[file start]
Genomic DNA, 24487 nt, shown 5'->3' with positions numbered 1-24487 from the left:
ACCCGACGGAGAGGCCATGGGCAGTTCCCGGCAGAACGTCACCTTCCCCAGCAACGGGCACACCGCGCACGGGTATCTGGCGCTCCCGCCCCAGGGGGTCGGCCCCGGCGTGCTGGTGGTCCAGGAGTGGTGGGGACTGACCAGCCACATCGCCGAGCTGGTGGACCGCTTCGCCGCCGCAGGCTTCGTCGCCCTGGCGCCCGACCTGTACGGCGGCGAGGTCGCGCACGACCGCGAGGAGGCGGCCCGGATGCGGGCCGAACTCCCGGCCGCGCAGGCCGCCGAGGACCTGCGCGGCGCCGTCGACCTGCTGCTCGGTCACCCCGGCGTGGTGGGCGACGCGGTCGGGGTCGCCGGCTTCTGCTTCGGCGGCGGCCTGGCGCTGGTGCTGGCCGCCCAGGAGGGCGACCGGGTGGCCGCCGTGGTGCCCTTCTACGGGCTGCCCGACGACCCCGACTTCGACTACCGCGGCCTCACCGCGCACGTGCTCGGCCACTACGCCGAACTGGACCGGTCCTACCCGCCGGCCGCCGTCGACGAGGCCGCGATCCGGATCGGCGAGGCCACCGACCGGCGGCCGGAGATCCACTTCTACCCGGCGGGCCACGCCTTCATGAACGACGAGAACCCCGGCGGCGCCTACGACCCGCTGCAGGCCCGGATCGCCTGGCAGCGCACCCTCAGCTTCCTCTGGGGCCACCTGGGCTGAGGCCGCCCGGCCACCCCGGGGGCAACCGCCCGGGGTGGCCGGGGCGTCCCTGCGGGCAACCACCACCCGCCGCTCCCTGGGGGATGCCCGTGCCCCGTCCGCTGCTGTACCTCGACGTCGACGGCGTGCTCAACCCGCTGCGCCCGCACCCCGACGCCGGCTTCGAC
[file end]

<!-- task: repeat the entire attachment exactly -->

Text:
Genomic DNA, 24487 nt, shown 5'->3' with positions numbered 1-24487 from the left:
ACCCGACGGAGAGGCCATGGGCAGTTCCCGGCAGAACGTCACCTTCCCCAGCAACGGGCACACCGCGCACGGGTATCTGGCGCTCCCGCCCCAGGGGGTCGGCCCCGGCGTGCTGGTGGTCCAGGAGTGGTGGGGACTGACCAGCCACATCGCCGAGCTGGTGGACCGCTTCGCCGCCGCAGGCTTCGTCGCCCTGGCGCCCGACCTGTACGGCGGCGAGGTCGCGCACGACCGCGAGGAGGCGGCCCGGATGCGGGCCGAACTCCCGGCCGCGCAGGCCGCCGAGGACCTGCGCGGCGCCGTCGACCTGCTGCTCGGTCACCCCGGCGTGGTGGGCGACGCGGTCGGGGTCGCCGGCTTCTGCTTCGGCGGCGGCCTGGCGCTGGTGCTGGCCGCCCAGGAGGGCGACCGGGTGGCCGCCGTGGTGCCCTTCTACGGGCTGCCCGACGACCCCGACTTCGACTACCGCGGCCTCACCGCGCACGTGCTCGGCCACTACGCCGAACTGGACCGGTCCTACCCGCCGGCCGCCGTCGACGAGGCCGCGATCCGGATCGGCGAGGCCACCGACCGGCGGCCGGAGATCCACTTCTACCCGGCGGGCCACGCCTTCATGAACGACGAGAACCCCGGCGGCGCCTACGACCCGCTGCAGGCCCGGATCGCCTGGCAGCGCACCCTCAGCTTCCTCTGGGGCCACCTGGGCTGAGGCCGCCCGGCCACCCCGGGGGCAACCGCCCGGGGTGGCCGGGGCGTCCCTGCGGGCAACCACCACCCGCCGCTCCCTGGGGGATGCCCGTGCCCCGTCCGCTGCTGTACCTCGACGTCGACGGCGTGCTCAACCCGCTGCGCCCGCACCCCGACGCCGGCTTCGAC